- The Bowl
Food processors are built with a range of sizes, and they have bowls that range from 3 to 15 cups and more. They significantly have feeding tubes that are used to add ingredients when the appliance is on properly.
The optimal power of a food processor depends on the quantity of food being processed and the bowl capacity. Also, the time used in food processing will depend on power.
Compact food processors are designed to deliver approximately 300-400, the average class has about 400-600 watts, and the most potent models vary from 700 to 2000 W.
Benefits of a Food Processor
- Designed To Handle Heavy Kitchen Projects
If you want to chop a vegetable, slice the nuts, or knead the dough a food processor is a versatile kitchen appliance that handles different heavy projects in your kitchen.
You can now rest from various tiresome jobs when working in commercial food processing facilities.
Even at your home, food processors will help you handle similar challenging tasks making the cookery process an enjoyable task instead of overwhelming on.
- They Are Durable
As compared to other kitchen appliances, food processors are built with commercial-grade standards that make them more durable. Apart from their versatility, these appliances are designed with the best materials to make them last longer.
- They Feature Bigger Bowls.
Are you worried about your big family? Then worry no more! Some food processors models have bog holding containers and bowls.
Likewise, others have big choppers and blades, making them ready to process large quantities of food compared to the smaller brothers.
The best thing is that this saves you from the hassle of processing small foods in bits.
- A Great Time Saver
Food processors are essential, and studies show that they can save up to 40% of your food processing time. It’s evident that manual food prep can consume too much time, whether you are in food outlets or at home.
Disadvantages of Using a Food Processor
Well, just like any other kitchen appliance, a food processor has its disadvantages. The machine doesn’t handle liquids properly.
Also, it leaves food chunks of vegetables and fruits that should be reprocessed. This is perhaps attributed to the construction design as your food will spin outwards, thus sticking to the container’s outer parts.
Some users also claim that the food processors’ buying process is quite tricky as they are available in numerous types and brands. Therefore, if you don’t know how to select a durable model for your kitchen, you’ll end up wasting your money.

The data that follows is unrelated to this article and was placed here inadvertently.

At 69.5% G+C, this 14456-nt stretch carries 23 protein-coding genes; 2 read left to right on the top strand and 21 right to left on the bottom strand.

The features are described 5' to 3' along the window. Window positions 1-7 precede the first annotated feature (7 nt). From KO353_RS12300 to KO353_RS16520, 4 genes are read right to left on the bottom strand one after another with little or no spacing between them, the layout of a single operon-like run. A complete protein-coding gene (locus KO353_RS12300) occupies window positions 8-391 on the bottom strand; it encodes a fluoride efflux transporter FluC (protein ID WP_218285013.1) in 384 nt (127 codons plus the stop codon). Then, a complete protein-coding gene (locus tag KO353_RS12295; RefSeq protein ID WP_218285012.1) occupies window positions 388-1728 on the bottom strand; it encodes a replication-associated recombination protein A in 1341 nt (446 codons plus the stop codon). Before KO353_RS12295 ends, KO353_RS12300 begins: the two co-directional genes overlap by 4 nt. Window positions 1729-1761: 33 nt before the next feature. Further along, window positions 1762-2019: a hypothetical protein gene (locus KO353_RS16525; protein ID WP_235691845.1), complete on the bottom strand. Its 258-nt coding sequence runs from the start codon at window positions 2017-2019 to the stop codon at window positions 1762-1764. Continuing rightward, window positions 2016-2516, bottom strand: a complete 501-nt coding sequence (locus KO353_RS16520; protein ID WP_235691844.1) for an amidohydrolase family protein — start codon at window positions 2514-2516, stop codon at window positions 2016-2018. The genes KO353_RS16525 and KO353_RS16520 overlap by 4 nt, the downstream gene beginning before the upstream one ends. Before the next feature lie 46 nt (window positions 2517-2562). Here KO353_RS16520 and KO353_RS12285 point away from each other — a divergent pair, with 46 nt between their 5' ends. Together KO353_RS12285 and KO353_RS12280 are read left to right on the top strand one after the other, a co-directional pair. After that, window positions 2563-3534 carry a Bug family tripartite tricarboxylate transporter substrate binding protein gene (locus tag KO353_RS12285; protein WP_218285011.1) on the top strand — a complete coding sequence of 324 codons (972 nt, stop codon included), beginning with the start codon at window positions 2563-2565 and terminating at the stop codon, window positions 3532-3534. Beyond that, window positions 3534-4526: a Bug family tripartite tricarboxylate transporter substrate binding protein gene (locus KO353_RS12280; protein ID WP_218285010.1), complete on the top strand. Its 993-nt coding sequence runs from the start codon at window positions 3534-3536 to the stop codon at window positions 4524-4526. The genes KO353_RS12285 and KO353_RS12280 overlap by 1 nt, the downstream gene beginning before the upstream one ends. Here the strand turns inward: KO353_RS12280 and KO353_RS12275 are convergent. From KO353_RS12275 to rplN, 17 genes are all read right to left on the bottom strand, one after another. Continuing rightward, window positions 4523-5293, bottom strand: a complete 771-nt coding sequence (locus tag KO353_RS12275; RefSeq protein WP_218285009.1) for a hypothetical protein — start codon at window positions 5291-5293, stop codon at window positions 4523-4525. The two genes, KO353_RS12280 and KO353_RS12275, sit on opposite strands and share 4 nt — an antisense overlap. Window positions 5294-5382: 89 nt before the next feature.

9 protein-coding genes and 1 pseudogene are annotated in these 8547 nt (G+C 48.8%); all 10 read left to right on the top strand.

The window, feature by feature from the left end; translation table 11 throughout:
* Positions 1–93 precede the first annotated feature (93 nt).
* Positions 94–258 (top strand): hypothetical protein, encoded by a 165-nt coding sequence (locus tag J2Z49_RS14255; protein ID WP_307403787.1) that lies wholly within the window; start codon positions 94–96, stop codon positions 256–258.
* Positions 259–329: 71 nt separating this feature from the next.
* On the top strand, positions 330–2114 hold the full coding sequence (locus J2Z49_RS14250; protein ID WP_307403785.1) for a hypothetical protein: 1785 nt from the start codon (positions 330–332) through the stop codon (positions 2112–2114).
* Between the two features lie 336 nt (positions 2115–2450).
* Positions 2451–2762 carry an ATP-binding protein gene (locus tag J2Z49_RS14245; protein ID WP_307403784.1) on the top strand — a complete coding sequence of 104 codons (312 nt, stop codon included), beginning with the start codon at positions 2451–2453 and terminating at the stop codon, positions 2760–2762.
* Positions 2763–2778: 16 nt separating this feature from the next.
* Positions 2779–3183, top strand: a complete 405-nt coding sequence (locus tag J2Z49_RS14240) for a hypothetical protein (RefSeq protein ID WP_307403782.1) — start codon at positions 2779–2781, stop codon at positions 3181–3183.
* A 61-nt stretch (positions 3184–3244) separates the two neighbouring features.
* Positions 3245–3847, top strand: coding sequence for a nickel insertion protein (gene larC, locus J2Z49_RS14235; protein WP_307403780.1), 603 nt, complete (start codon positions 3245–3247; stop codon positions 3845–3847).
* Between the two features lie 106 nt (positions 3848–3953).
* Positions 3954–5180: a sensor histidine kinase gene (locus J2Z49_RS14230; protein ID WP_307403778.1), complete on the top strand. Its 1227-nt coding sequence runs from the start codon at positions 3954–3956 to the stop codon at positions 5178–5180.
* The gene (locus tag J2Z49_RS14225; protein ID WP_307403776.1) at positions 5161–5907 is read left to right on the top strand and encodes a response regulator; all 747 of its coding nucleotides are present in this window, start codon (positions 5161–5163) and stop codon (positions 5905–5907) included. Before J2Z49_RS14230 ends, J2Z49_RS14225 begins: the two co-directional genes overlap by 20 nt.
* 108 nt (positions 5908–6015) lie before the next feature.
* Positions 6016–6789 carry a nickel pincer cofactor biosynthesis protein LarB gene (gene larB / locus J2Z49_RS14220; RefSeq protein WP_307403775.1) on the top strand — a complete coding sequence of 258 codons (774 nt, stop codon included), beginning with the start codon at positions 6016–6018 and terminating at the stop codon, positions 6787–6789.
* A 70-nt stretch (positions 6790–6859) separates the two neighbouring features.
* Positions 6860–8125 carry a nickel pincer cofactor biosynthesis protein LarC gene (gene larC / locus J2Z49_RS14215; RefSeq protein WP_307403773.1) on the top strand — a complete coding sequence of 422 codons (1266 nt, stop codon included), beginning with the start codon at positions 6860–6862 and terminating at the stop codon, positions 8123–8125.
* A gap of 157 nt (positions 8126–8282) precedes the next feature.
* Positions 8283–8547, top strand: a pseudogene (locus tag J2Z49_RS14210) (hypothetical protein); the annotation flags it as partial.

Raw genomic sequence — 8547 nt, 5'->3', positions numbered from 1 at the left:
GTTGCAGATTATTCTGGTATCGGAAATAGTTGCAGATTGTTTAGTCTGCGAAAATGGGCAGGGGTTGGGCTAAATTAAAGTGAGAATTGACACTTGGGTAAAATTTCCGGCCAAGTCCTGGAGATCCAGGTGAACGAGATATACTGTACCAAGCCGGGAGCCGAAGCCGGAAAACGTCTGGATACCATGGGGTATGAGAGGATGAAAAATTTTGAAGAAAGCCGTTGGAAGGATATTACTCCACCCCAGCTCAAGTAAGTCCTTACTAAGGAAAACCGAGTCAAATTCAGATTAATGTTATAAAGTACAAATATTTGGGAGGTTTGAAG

Having known the basics of a blender and food processor in terms of their features, advantages, and disadvantages, let’s look at a significant difference between them.
Differences between a Food Processor and a Blender
1. The Shape
Blenders are jugs designed with a rotating blade located on the cone-shaped base. The blade and the base configuration allow the contents to naturally fall towards the center of the jar, forming a vortex in the middle of the jug.
On the other hand, food processors have a flat and large bowl with two blades with different heights. The bottom blade scrapes the base, whereas the higher blade chops contents from above.
Food processors are meant to pulverize solid food into tiny particles.
Both appliances are essential in mixing dry and wet ingredients, but the shape of each appliance’s base shows the purpose for which each is designed as well as the task that each will execute flawlessly.
Therefore, a blender is constructed for use basically with liquid as it blends. Hence, it handles soups and smoothies well.
Conversely, food processors have flat bowls making them perfect appliances for doughs and drier ingredients. It helps in processing food, removing most of the manual factors of prep tasks. Think to knead pizza dough, grating cheese, and whizzing up the pesto.
A blender has only one set of blades and only one jug. But you can also get extra jars to deal with dry foods (with a different base shape to assist in processing dry foods).
On the other side, food processors are designed with a range of attachments like graters, dough blades, slicers, and many others. These attachments improve appliance usability, thus helping in the processing of large quantities of food quickly and straightforward.
4. The Size
Blenders come with a fixed size that’s always less than the desired size you might think of. In other words, they are designed in a small area.
Food processors feature a large capacity, and most of them have a variety of smaller blades and bowls. This helps in preparing smaller food batches easier, and you can prepare more than one food content between washes.
Differences between a Food Processor and a Blender – Bottom Line
While a food processor is a friendly appliance for bakers, a blender, on the other hand, is excellent for kitchen users who love liquid lunch (either smoothies or cocktails).
So having known the significant differences between the two, which appliance do you think is the best for your kitchen? You have the ultimate decision!
But since the line between a blender and a food processor has perfectly blended, you can also buy high-end kitchen appliances that can handle both tasks admirably.
Chef Boniface is a graduate in Culinary Arts from the Institute of Culinary Education, New York. He has worked in several restaurants and is currently the Head Chef at Cavali Restaurant.
He has excelled in developing unique recipes and influencing the menu at the restaurant. He prides himself in sharing his knowledge at thekitchenpot.com where he writes about the best cookware for various recipes.